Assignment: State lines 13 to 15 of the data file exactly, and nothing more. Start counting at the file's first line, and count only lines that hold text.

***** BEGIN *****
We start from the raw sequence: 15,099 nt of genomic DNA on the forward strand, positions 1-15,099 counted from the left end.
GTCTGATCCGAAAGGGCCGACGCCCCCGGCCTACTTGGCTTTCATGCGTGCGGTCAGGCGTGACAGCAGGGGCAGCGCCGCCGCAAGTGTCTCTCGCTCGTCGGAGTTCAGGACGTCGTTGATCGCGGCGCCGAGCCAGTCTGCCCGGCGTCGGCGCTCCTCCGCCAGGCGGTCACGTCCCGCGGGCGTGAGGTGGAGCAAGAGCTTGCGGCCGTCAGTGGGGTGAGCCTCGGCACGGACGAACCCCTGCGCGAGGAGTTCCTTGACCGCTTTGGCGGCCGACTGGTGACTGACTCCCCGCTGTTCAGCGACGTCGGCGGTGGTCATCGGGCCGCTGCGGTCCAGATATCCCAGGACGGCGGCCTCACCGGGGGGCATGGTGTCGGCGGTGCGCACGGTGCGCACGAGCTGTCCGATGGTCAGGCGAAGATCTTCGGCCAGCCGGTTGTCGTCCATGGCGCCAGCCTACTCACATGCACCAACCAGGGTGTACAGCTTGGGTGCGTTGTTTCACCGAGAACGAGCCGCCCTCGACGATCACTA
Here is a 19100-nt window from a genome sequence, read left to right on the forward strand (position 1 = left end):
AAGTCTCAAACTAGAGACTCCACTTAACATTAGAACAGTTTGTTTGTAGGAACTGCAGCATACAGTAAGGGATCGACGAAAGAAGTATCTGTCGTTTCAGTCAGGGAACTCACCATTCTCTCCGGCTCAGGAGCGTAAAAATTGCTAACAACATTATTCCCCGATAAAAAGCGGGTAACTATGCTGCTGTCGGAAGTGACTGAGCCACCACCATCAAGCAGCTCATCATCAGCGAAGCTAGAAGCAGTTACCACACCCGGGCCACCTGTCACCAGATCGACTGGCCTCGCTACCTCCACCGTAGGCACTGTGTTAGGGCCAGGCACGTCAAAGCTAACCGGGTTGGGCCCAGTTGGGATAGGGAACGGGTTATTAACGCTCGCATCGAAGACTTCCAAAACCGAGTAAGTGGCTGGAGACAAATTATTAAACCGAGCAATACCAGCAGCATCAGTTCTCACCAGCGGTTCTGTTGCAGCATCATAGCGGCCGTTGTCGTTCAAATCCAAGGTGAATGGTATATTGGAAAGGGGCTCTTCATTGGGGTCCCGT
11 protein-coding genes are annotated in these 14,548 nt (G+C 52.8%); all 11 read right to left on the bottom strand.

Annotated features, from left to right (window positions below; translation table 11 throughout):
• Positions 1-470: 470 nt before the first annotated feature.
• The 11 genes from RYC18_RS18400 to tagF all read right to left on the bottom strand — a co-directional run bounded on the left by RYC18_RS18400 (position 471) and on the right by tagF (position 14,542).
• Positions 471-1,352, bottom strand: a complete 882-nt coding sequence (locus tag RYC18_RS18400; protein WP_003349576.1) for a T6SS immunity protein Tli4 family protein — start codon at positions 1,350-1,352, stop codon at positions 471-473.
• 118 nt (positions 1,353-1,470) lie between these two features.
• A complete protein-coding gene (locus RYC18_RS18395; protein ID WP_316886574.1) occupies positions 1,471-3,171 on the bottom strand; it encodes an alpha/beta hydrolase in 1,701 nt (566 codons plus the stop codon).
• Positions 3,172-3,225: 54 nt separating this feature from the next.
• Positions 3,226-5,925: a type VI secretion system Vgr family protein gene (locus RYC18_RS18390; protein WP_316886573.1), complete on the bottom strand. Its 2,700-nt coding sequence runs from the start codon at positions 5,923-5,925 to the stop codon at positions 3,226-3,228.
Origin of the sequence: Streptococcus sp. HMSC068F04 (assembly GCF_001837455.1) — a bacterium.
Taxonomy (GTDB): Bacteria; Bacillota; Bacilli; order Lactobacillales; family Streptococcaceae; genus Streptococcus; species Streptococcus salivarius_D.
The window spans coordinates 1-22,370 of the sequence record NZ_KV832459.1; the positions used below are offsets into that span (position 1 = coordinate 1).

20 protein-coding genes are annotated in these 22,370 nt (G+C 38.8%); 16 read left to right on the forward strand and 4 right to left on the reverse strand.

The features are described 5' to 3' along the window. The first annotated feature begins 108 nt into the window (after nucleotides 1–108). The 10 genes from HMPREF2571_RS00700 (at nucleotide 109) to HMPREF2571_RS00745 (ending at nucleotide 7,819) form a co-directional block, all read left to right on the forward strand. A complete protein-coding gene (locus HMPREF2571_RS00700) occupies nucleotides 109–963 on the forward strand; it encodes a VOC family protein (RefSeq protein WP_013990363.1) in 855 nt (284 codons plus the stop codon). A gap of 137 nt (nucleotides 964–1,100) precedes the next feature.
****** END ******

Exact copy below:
• Positions 3,226-5,925: a type VI secretion system Vgr family protein gene (locus RYC18_RS18390; protein WP_316886573.1), complete on the bottom strand. Its 2,700-nt coding sequence runs from the start codon at positions 5,923-5,925 to the stop codon at positions 3,226-3,228.
Origin of the sequence: Streptococcus sp. HMSC068F04 (assembly GCF_001837455.1) — a bacterium.
Taxonomy (GTDB): Bacteria; Bacillota; Bacilli; order Lactobacillales; family Streptococcaceae; genus Streptococcus; species Streptococcus salivarius_D.